Welcome! Jonathan Glen Hill, born by Caesarean section at the winter solstice, on the shortest day of the year, went home Thursday with his mom, Brenda, where he was welcomed by his dad, Nathan, sister Jazmine and foster sister Summer. His proud grandparents are Mertis Hill and Dwight and Janie Anderson. We are looking forward to receiving pictures of Jonathan and his family whenever they are able to send some. Congratulations to Jonathan's proud parents -- and our best wishes for the holidays and the new year to all.
by Richard Johnson
I guess summer must really be over if it's December and raining, so no more excuses for putting off the update.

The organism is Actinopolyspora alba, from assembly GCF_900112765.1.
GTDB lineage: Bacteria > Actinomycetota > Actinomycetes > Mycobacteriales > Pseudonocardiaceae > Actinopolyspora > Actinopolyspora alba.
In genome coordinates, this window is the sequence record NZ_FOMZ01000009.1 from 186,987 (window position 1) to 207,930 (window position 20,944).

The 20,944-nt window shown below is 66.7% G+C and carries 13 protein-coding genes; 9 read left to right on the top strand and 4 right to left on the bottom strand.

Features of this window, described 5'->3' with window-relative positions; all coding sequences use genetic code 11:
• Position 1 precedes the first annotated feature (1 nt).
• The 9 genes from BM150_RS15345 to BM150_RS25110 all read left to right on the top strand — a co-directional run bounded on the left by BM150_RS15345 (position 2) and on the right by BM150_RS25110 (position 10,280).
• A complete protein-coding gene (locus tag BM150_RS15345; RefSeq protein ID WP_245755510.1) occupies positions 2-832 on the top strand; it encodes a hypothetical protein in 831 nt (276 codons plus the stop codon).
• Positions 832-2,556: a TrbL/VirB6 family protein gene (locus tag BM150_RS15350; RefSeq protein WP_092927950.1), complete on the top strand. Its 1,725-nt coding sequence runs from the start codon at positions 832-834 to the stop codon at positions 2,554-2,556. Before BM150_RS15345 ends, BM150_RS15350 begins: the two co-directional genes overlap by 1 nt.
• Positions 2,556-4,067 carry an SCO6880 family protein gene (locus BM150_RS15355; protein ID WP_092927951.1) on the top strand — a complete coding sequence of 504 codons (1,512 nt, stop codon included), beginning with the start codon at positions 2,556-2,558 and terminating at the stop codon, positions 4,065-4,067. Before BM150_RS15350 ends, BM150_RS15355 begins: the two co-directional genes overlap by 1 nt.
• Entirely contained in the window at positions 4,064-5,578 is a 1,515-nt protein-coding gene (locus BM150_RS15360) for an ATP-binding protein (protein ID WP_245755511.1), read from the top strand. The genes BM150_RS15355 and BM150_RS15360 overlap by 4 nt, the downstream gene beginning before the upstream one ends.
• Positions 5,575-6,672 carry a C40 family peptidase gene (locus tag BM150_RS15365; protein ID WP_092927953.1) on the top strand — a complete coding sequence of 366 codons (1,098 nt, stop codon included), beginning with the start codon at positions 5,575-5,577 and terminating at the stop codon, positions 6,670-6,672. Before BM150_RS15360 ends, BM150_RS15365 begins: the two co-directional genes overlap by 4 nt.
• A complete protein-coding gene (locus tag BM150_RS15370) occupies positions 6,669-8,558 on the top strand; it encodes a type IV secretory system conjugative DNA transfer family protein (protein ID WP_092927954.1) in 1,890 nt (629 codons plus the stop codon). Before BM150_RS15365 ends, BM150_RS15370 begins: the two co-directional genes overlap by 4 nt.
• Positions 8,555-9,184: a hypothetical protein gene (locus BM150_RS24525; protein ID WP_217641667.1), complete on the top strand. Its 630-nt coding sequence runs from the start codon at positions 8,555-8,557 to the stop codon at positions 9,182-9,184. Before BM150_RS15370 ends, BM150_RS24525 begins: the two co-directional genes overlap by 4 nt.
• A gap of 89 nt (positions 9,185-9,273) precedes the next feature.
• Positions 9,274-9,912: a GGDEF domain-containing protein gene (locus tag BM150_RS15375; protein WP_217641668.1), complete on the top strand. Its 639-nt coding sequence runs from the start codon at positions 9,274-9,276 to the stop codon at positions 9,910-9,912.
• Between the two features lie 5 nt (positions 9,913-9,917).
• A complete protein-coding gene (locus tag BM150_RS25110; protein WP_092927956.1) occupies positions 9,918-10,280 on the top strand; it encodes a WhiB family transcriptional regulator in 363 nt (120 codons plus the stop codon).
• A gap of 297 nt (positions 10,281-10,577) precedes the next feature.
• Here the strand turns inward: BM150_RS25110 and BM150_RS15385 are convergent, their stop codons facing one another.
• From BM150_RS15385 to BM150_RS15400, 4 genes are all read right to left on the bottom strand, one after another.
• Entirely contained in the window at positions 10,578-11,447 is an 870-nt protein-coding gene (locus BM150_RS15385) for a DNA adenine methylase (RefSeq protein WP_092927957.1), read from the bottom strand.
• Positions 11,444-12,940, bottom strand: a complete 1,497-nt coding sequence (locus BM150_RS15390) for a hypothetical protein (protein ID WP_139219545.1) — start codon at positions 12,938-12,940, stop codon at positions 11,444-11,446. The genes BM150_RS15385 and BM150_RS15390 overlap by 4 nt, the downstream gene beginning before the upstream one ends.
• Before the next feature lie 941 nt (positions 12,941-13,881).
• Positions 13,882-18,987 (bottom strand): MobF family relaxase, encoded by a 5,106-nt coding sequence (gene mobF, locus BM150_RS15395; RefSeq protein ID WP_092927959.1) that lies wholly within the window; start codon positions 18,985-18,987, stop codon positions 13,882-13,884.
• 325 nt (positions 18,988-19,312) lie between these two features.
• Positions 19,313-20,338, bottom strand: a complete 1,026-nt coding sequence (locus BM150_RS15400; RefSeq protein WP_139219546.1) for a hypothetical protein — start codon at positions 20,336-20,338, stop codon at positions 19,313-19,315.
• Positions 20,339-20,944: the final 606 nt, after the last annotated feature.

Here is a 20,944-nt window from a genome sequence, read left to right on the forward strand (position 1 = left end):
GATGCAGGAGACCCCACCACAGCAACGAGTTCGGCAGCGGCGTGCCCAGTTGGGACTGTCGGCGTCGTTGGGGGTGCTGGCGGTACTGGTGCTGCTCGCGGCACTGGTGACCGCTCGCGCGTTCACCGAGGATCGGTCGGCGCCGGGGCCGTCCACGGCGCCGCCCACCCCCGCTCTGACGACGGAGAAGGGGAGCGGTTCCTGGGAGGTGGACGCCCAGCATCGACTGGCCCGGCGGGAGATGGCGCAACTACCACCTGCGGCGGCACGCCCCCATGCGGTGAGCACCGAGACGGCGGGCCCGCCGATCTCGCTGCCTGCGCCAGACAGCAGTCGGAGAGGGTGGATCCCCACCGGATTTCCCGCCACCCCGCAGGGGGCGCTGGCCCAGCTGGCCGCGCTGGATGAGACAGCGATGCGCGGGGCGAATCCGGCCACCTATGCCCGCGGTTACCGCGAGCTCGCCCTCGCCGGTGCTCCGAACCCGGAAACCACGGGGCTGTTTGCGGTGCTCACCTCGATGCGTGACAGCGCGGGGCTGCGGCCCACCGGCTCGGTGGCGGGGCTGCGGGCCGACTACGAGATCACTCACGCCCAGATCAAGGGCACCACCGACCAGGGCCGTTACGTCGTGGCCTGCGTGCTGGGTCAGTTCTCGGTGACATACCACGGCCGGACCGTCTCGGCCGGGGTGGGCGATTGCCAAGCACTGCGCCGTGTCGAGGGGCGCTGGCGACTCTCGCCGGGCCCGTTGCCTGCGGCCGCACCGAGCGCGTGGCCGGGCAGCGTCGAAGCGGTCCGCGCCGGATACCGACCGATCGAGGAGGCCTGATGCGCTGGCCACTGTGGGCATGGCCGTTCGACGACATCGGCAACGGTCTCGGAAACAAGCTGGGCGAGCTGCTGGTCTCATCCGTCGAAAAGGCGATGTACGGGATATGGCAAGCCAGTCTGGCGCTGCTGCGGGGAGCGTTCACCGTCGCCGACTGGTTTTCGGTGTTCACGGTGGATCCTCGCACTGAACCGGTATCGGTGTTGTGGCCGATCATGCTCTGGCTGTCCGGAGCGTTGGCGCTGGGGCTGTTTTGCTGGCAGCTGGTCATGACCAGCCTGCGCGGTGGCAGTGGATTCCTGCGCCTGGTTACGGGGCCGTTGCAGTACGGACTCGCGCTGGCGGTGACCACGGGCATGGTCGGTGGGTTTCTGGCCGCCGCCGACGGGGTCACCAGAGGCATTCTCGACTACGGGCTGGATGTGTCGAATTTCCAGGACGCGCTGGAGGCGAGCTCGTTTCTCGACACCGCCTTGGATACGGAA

Our main project this year is a 21 lot addition to our Sunridge Subdivision in Lowell. Mia does most of the planning and after years of working on it we were ready to start work on the ground early this spring. We do all the clearing, grubbing, underground pipe laying, and street subgrades in preparation for curbs, paving, and sidewalks. "We" means Mia, Mia's dad Roy, and me. We usually have a temporary worker or two to help us when we are laying pipe.
This was a big project for us because we had to put in about a quarter mile of pipes outside the subdivision to get storm water and sewer where they need to go. We had extra motivation to work hard on the downstream 18 and 24 inch storm pipes this fall because the streets were getting paved. When the water runs off the street it goes into catch basins and straight into the pipe we were still putting in the ground. We got it in just in time. We won't have to do that for future phases now that it's in place. We worked a lot of 80 hour weeks to get it done and now we're almost there.